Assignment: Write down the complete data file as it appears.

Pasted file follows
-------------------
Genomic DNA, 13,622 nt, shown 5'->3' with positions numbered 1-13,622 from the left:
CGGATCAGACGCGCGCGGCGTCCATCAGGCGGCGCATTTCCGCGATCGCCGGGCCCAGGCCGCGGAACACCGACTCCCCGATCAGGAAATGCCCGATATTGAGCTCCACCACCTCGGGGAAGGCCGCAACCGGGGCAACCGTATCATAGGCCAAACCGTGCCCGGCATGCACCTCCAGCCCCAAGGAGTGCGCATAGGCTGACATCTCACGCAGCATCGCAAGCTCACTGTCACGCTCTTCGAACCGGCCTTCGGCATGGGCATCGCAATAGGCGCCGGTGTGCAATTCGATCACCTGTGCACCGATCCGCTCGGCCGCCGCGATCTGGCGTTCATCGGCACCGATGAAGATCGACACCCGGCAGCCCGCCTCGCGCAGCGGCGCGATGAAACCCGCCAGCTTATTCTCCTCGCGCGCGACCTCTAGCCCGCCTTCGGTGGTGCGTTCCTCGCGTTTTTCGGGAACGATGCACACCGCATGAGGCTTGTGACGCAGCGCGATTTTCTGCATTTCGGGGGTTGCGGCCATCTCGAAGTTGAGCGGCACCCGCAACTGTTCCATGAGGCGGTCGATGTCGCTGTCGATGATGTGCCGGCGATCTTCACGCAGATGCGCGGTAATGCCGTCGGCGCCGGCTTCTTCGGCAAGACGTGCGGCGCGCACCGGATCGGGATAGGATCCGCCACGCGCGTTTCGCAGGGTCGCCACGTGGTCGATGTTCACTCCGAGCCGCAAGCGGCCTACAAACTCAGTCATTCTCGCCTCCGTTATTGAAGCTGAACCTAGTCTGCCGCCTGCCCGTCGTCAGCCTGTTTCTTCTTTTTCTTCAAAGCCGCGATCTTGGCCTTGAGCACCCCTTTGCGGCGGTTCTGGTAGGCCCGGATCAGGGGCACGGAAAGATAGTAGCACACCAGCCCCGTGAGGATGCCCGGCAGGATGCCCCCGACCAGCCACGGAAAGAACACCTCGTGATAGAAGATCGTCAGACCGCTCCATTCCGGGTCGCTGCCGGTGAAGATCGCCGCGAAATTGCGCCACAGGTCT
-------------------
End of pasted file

Genomic DNA, 13,622 nt, shown 5'->3' with positions numbered 1-13,622 from the left:
CGGATCAGACGCGCGCGGCGTCCATCAGGCGGCGCATTTCCGCGATCGCCGGGCCCAGGCCGCGGAACACCGACTCCCCGATCAGGAAATGCCCGATATTGAGCTCCACCACCTCGGGGAAGGCCGCAACCGGGGCAACCGTATCATAGGCCAAACCGTGCCCGGCATGCACCTCCAGCCCCAAGGAGTGCGCATAGGCTGACATCTCACGCAGCATCGCAAGCTCACTGTCACGCTCTTCGAACCGGCCTTCGGCATGGGCATCGCAATAGGCGCCGGTGTGCAATTCGATCACCTGTGCACCGATCCGCTCGGCCGCCGCGATCTGGCGTTCATCGGCACCGATGAAGATCGACACCCGGCAGCCCGCCTCGCGCAGCGGCGCGATGAAACCCGCCAGCTTATTCTCCTCGCGCGCGACCTCTAGCCCGCCTTCGGTGGTGCGTTCCTCGCGTTTTTCGGGAACGATGCACACCGCATGAGGCTTGTGACGCAGCGCGATTTTCTGCATTTCGGGGGTTGCGGCCATCTCGAAGTTGAGCGGCACCCGCAACTGTTCCATGAGGCGGTCGATGTCGCTGTCGATGATGTGCCGGCGATCTTCACGCAGATGCGCGGTAATGCCGTCGGCGCCGGCTTCTTCGGCAAGACGTGCGGCGCGCACCGGATCGGGATAGGATCCGCCACGCGCGTTTCGCAGGGTCGCCACGTGGTCGATGTTCACTCCGAGCCGCAAGCGGCCTACAAACTCAGTCATTCTCGCCTCCGTTATTGAAGCTGAACCTAGTCTGCCGCCTGCCCGTCGTCAGCCTGTTTCTTCTTTTTCTTCAAAGCCGCGATCTTGGCCTTGAGCACCCCTTTGCGGCGGTTCTGGTAGGCCCGGATCAGGGGCACGGAAAGATAGTAGCACACCAGCCCCGTGAGGATGCCCGGCAGGATGCCCCCGACCAGCCACGGAAAGAACACCTCGTGATAGAAGATCGTCAGACCGCTCCATTCCGGGTCGCTGCCGGTGAAGATCGCCGCGAAATTGCGCCACAGGTCT